Saturday Snapshot March 9: Great Horned Owl

Since I started birding last September, yesterday was the first time I saw an owl. Thanks to two ladies walking in the area pointing me to this Great Horned Owl.

Look how well he camouflaged himself on the tree. I wouldn’t have sighted him by myself. Can you see an owl on the tree?

See an owl

I must have walked 180ยฐ around him to shoot from all sides just to get a clear view. Here’s the back, see how well he blended with the tree?

Backview

A closer front view, eyes wide shut in the late afternoon. Of course, it was sleeping time for him:

Eyes Wide Shut

Half an hour later I went back there, hoping to catch him open his eyes for me. But no, he teased me with just a slit:

Eyes half-openedNo matter. It was a great sighting for me. And I know where to find them now. Apparently, this is father owl and his family is famous in the birding community. They even have their own WEBPAGE.

***

See Mama Owl nesting in this post.

Saturday Snapshot is hosted by Alyce of At Home With Books. Do click on the link to see what others have posted.

Published by

Arti

If sheโ€™s not birding by the Pond, Artiโ€™s likely watching a movie, reading, or writing a review. Bylines in Asian American Press, Vague Visages, Curator Magazine.

47 thoughts on “Saturday Snapshot March 9: Great Horned Owl”

  1. I wouldn’t have noticed the owl in the first photo if you hadn’t pointed out that an owl was in the photo. Great find and great photos! I’m a terrible spotter. Once I finally see a bird, then I wonder how I could have missed it.Maybe that’s why I’m so fond of cardinals.

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    1. Cathy,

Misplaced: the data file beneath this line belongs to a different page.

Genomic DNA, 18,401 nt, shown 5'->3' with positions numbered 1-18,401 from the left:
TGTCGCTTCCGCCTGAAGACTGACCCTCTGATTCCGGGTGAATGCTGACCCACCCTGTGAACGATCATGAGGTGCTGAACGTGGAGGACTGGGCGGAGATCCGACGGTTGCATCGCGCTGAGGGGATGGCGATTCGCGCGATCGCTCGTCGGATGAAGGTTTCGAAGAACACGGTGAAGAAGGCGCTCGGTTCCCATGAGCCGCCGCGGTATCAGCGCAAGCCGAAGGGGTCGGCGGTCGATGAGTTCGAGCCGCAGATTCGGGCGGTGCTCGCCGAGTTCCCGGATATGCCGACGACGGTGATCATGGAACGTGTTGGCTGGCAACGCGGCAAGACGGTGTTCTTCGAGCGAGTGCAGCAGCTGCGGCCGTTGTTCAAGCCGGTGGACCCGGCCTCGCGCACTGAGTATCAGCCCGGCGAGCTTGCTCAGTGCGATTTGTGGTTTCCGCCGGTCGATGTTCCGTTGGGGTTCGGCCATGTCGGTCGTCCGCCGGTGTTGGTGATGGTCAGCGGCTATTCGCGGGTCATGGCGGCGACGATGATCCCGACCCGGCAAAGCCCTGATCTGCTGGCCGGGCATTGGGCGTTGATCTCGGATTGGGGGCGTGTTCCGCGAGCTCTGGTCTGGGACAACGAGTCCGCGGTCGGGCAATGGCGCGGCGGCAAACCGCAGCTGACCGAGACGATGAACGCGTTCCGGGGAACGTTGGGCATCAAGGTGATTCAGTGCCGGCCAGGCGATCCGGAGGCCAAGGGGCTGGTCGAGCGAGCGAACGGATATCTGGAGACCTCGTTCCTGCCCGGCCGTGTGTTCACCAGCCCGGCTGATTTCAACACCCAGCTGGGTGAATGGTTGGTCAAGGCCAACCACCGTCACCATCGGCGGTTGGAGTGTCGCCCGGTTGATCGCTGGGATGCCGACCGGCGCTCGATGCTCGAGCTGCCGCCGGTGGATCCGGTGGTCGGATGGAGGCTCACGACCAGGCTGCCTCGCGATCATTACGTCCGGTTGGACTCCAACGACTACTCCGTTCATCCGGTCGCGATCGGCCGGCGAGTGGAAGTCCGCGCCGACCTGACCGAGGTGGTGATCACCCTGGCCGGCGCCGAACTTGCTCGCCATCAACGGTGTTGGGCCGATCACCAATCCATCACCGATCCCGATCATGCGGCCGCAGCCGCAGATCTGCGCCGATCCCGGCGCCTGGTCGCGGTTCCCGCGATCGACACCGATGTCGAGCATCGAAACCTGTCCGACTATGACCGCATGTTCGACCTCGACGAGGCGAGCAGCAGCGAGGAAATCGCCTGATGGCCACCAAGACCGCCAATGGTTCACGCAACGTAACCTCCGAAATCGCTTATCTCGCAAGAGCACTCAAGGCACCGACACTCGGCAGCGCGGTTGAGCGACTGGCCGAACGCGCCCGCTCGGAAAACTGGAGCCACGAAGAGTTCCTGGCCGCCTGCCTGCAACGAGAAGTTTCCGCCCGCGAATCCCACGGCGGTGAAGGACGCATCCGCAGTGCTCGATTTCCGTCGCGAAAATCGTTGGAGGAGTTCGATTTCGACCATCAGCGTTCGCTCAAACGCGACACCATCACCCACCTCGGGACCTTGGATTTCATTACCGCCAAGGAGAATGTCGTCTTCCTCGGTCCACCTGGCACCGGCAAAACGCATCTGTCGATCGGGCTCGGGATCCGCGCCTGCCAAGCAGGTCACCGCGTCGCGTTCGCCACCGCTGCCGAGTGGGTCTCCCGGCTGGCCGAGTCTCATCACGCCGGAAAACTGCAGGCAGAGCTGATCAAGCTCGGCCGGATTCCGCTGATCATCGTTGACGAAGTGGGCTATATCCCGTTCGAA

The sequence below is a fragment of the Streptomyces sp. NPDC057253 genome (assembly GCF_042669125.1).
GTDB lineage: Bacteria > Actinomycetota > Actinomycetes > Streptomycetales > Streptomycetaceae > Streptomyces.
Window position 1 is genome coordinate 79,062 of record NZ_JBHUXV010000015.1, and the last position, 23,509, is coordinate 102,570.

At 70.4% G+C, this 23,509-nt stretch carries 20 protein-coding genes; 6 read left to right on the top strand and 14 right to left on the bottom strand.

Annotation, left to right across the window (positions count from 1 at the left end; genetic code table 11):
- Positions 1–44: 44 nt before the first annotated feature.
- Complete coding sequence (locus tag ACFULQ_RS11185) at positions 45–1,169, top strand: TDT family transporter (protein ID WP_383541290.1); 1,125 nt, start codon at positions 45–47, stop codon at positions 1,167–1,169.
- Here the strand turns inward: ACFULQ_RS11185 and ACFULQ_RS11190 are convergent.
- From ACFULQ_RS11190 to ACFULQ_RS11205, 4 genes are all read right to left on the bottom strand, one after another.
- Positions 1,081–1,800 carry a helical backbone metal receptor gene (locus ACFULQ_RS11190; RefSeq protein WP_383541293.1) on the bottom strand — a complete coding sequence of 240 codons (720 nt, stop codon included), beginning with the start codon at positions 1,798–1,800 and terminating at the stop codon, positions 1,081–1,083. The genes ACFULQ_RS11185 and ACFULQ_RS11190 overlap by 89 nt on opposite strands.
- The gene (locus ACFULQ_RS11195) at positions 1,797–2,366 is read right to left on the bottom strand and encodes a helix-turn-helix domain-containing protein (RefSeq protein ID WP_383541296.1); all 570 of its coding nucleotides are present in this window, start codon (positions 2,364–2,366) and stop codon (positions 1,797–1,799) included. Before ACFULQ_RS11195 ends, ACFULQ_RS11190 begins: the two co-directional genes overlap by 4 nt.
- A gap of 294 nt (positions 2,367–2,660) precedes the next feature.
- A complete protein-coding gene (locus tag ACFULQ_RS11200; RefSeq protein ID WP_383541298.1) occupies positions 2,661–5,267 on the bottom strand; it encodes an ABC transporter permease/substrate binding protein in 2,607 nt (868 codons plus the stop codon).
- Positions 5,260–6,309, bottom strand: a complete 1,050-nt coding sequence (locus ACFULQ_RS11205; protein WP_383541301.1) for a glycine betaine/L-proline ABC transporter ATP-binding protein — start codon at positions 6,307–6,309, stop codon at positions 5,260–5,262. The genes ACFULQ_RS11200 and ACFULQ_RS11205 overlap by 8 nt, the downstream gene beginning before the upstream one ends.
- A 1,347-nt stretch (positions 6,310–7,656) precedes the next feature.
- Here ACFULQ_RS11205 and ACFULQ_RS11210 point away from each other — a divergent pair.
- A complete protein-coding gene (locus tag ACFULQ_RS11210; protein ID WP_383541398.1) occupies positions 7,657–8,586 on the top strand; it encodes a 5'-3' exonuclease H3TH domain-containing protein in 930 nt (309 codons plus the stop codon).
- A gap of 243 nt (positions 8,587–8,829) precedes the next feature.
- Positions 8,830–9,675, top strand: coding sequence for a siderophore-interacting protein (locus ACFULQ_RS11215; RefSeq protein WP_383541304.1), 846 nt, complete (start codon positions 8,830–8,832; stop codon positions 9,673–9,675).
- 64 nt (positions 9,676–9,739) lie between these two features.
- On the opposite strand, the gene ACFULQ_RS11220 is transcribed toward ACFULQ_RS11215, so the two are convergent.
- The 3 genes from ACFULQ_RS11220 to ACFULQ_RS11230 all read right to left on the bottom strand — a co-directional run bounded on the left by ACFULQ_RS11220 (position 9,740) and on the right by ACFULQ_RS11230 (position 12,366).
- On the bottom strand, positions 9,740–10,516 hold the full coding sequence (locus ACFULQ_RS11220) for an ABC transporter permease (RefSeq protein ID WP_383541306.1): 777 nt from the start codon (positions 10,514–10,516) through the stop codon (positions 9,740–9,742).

LOL! Too bad we don’t see Cardinals here. All the birds blends with the environs so naturally. Once I took my eyes off him and looked back, I had trouble spotting him again.

      Like

    1. Ellen,

      Should head over this way. Apparently this owl family has been around in that locale for a couple of years now and not moving anywhere else for the time being. The mother owl is nesting in a dead tree right across from the father. Do click on the link to their Webpage. ๐Ÿ˜‰

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  2. What a great photo, and how lucky you are to have spotted a horned owl. Can I be cheeky and ask if you know anything about water birds please? My Snapshot is unidentified birds on our little local lake – I can’t even tell if they are geese or ducks, they are not the usual birds at all! My Snapshot is at http://goo.gl/9qx5t

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    1. Christine,

      I consider myself still a beginner birder with just six months of ‘field observations’. I’m so late to the owl party. Everybody I talked to in that area knew about this Great Horned family. The water birds in your post sure are interesting, and their colours beautiful too. Try that link I left there to see if you can find anything there. Have enjoyed exchanging bird findings with you. ๐Ÿ˜‰

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      1. Arti, I just left a note on Christine’s site. What she found are mallard-Muscovy crosses. I wouldn’t have had a clue, except that we’re overrun with them around here. There are a lot of Muscovys and a zillion mallards, and they tend to get friendly. ๐Ÿ˜‰

        The male mallards can have as little Muscovy showing as a white patch on the chest. Or,they can be nearly as mottled as the Muscovy. A mallard hen I knew hatched and raised seventeen babies one year. Two of them were part Muscovy – I always could identify them by their black and white markings. They look the same as the mallards when they hatch, and gain their markings later.

        Those two boys were around for at least four years. I taught the seventeen to come when they were called, and even after some left or met unhappier fates, those two males kept coming back. I could call them and they’d come running, lickety-split!

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    1. laurelrainsnow,